All UK partners delivering humanitarian aid to the Philippines are now required to assess the risk of violence against women and girls and address their needs in their operations as part of a £21.6m government package to tackle sexual violence in emergency situations.
Britain's international development secretary, Justine Greening, said the needs of women and girls in crises would be a priority for the UK government. Often, targeted action to support women in emergencies is not prioritised at the first stage of relief efforts because sexual violence is not considered life-threatening.
However, in times of disaster women and girls are particularly vulnerable to exploitation and abuse. According to the NGO World Vision, in Bangladesh, 62% of marriages of under-18 girls between 2007 and 2011 took place in the 12 months after Cyclone Sidr. In Kenya, between February and May 2012, reports of sexual violence increased by 36% in Hagadere and Kambioos refugee camps, compared with the previous three months, after severe drought.
"There is a serious gap in disaster planning where protecting girls and women should have been. Some say this is an optional extra rather than the life-saving intervention it is," Greening told a high-level meeting on protecting women and girls in emergencies on Wednesday.
Greening said that of the $1.4bn raised for emergency relief after the Haiti earthquake in 2010, less than 1% was earmarked to address violence against women. "In the Philippines, making sure women and girls are protected from violence is absolute critical," she said, adding that a donor meeting to look at reducing violence against women in the aftermath of typhoon Haiyan would follow the high-level event.
The meeting heard from UN agencies, government officials, multilateral agencies and NGOs. The first two all-male panels of the morning came as a surprise to some. Explaining the absence of women on his panel, David Miliband, chief executive of the International Rescue Committee, said the ministers were women and were in charge, and the panel members were simply "dancing to their tune".
The Department for International Development (DfID) saw the event as a chance to announce £21.6m in new funding for work to protect women and girls. Some £3m will be given to the UN Population Fund to support its work in Syria in creating safe spaces for women and girls and strengthening health services.
More than £5m will be used to support vulnerable families in Lebanon and Jordan, to avoid the need to turn to child labour, forced and early marriage, and "survival" or transactional sex, in which women have sex in exchange for goods.
Another £4m will be given to the International Committee of the Red Cross for its programmes to support survivors of sexual violence, while the remaining £9m will support programmes undertaken by the International Rescue Committee in Pakistan, the Democratic Republic of the Congo and Ethiopia to empower girls to better protect themselves.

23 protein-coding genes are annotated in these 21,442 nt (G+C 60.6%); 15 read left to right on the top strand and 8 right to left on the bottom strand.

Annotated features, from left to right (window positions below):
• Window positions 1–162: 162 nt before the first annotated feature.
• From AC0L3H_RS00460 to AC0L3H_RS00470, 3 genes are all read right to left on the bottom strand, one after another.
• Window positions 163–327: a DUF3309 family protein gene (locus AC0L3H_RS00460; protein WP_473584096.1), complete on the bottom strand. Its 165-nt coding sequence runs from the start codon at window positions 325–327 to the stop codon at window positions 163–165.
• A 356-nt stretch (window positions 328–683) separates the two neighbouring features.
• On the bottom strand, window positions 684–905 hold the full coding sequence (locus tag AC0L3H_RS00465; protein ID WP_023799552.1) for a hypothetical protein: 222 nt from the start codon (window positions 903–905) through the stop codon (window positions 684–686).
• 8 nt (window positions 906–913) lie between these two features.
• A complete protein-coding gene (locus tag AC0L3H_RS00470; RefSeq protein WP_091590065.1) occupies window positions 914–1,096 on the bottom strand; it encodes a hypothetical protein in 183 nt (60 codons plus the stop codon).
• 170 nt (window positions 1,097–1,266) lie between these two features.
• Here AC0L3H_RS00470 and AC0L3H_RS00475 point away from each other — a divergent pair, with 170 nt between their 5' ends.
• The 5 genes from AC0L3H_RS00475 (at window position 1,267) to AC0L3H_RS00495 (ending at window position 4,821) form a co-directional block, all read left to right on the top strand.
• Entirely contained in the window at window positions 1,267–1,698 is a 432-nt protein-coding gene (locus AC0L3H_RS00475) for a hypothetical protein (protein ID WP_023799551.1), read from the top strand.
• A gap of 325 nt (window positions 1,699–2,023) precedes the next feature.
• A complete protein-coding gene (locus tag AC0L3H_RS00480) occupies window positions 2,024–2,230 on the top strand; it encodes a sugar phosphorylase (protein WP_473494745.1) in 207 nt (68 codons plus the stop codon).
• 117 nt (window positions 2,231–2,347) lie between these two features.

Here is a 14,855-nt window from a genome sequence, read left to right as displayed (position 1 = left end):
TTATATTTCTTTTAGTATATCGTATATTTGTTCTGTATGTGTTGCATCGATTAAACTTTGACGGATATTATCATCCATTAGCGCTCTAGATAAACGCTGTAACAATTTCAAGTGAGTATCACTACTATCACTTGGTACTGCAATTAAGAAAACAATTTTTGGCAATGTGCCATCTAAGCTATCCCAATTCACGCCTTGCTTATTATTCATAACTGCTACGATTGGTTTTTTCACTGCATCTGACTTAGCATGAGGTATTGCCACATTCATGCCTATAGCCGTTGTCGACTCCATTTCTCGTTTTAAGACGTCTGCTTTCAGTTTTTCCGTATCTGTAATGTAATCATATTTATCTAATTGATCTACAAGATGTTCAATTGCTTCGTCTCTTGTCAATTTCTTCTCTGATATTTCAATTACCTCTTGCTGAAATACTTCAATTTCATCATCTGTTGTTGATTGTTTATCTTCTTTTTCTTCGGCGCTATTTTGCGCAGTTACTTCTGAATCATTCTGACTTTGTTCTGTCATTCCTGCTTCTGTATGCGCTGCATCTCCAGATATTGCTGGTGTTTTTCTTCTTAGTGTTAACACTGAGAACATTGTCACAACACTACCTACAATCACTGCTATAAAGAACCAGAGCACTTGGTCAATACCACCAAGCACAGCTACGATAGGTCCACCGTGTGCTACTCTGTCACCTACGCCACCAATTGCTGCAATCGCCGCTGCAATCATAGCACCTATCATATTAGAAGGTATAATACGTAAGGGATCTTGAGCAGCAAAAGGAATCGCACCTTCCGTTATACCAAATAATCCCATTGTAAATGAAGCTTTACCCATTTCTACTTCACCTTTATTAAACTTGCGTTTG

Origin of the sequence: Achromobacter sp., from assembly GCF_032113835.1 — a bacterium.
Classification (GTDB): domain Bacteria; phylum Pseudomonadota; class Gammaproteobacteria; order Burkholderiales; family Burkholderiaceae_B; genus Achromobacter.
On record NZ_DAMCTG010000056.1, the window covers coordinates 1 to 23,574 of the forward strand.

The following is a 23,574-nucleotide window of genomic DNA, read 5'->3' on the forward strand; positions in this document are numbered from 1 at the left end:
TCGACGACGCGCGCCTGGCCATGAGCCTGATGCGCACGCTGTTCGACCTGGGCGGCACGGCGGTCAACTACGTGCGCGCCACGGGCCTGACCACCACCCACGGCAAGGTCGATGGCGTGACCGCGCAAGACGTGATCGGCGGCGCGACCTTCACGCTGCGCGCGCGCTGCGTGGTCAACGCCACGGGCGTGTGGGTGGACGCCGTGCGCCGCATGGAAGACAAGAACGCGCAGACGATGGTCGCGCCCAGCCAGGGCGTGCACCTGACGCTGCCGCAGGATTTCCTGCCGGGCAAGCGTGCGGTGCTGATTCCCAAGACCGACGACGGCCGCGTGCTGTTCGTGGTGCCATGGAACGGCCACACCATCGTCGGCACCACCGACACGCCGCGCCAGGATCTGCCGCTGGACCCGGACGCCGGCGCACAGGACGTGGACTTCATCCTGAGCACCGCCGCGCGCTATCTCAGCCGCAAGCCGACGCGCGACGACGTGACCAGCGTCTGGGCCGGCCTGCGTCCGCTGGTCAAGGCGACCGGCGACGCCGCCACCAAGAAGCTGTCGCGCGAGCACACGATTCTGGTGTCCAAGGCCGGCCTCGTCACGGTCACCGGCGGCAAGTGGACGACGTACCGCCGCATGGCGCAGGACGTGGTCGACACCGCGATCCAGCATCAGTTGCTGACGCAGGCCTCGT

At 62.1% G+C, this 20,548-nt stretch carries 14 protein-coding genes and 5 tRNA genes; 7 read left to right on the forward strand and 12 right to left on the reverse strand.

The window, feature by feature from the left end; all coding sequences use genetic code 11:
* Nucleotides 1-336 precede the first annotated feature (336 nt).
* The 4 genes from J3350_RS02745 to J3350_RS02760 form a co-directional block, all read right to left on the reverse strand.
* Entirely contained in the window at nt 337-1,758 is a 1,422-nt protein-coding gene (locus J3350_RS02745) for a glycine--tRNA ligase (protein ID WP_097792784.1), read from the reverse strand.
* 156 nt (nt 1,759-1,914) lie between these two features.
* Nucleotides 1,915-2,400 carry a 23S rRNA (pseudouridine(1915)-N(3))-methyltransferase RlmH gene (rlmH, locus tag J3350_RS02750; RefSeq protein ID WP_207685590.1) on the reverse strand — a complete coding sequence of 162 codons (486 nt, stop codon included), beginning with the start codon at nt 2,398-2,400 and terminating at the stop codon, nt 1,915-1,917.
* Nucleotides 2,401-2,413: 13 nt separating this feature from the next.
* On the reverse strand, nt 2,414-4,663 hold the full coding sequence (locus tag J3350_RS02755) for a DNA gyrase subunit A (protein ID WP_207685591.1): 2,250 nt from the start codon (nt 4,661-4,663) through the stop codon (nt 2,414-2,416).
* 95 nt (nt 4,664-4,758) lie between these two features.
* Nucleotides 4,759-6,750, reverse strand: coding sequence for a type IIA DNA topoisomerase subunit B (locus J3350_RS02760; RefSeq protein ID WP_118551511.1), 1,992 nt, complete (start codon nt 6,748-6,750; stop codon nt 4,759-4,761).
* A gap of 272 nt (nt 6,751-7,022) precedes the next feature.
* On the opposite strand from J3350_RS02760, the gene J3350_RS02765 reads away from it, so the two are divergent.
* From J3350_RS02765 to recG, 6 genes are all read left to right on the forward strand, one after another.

Greening told the Guardian that money would be channelled through local women's organisations, although it was not clear how much or by whom. "This is very much about early, fast action in humanitarian situations, which has to mean working with grassroots, local organisations already there on the ground," she said. "UN agencies can't do everything on their own. We have to immediately look for existing organisations that we can work through."
Earlier this year, Britain's international development committee recommended that DfID channel more of its funding through local women's organisations, which are sometimes better able to act swiftly and subtly in difficult situations.
Nine donor governments – including the UK, US, Australia, Sweden and Japan – six UN agencies, the ICRC, the International Organisation for Migration and 21 international NGOs signed a communique outlining a long list of future action points.
Building on previous commitments – including the 2006 Brussels Call to Action, this year's G8 agreement on preventing sexual violence in conflict and the declaration from the Commission on the Status of Women in March – the communique commits to a series of points, collated under 28 headings, most of which will acquire additional funding to achieve.
Commitments include identifying 20 priority countries that should be adequately stocked with post-rape treatment supplies by 2015; developing new guidelines on planning mass evacuations; creating new posts in response teams for gender-violence experts; installing solar street lamps in camps and settlements; and increasing funding for gender-based violence initiatives.
Sweden's international development minister, Hillevi Engström, who co-chaired the event, said: "We have all the paperwork, polices and resolutions in place. But implementation is the weakest link in the chain. It's time to stop talking and start acting."
Jan Egeland, secretary general of the Norwegian Refugee Council, told the meeting he would "stop organising events on the issue in Oslo and devote all my attention to concrete action in the field".